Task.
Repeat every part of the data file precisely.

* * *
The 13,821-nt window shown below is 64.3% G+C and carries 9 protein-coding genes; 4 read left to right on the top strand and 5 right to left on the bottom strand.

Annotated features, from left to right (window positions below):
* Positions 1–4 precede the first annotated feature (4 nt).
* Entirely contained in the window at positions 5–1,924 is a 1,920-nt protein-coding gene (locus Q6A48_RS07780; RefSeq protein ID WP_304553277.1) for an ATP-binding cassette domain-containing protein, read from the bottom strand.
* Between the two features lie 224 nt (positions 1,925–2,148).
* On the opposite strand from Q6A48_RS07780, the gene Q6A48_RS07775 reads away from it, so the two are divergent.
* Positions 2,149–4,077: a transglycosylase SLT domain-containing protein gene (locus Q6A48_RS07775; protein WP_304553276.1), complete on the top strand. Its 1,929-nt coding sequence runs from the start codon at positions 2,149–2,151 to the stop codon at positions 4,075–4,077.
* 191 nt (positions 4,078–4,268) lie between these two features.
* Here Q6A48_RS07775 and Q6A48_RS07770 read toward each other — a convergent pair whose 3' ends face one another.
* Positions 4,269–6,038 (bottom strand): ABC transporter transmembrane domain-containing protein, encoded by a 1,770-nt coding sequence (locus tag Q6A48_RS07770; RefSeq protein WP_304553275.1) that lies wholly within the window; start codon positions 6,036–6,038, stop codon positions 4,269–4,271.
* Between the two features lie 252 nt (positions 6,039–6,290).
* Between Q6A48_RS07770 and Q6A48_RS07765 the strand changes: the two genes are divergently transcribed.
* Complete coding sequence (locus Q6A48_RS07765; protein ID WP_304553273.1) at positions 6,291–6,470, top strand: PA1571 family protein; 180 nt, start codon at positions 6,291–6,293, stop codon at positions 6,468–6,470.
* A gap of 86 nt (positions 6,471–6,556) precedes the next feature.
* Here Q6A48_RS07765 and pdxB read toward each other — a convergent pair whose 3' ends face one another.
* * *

The 13,821-nt window shown below is 64.3% G+C and carries 9 protein-coding genes; 4 read left to right on the top strand and 5 right to left on the bottom strand.

Annotated features, from left to right (window positions below):
* Positions 1–4 precede the first annotated feature (4 nt).
* Entirely contained in the window at positions 5–1,924 is a 1,920-nt protein-coding gene (locus Q6A48_RS07780; RefSeq protein ID WP_304553277.1) for an ATP-binding cassette domain-containing protein, read from the bottom strand.
* Between the two features lie 224 nt (positions 1,925–2,148).
* On the opposite strand from Q6A48_RS07780, the gene Q6A48_RS07775 reads away from it, so the two are divergent.
* Positions 2,149–4,077: a transglycosylase SLT domain-containing protein gene (locus Q6A48_RS07775; protein WP_304553276.1), complete on the top strand. Its 1,929-nt coding sequence runs from the start codon at positions 2,149–2,151 to the stop codon at positions 4,075–4,077.
* 191 nt (positions 4,078–4,268) lie between these two features.
* Here Q6A48_RS07775 and Q6A48_RS07770 read toward each other — a convergent pair whose 3' ends face one another.
* Positions 4,269–6,038 (bottom strand): ABC transporter transmembrane domain-containing protein, encoded by a 1,770-nt coding sequence (locus tag Q6A48_RS07770; RefSeq protein WP_304553275.1) that lies wholly within the window; start codon positions 6,036–6,038, stop codon positions 4,269–4,271.
* Between the two features lie 252 nt (positions 6,039–6,290).
* Between Q6A48_RS07770 and Q6A48_RS07765 the strand changes: the two genes are divergently transcribed.
* Complete coding sequence (locus Q6A48_RS07765; protein ID WP_304553273.1) at positions 6,291–6,470, top strand: PA1571 family protein; 180 nt, start codon at positions 6,291–6,293, stop codon at positions 6,468–6,470.
* A gap of 86 nt (positions 6,471–6,556) precedes the next feature.
* Here Q6A48_RS07765 and pdxB read toward each other — a convergent pair whose 3' ends face one another.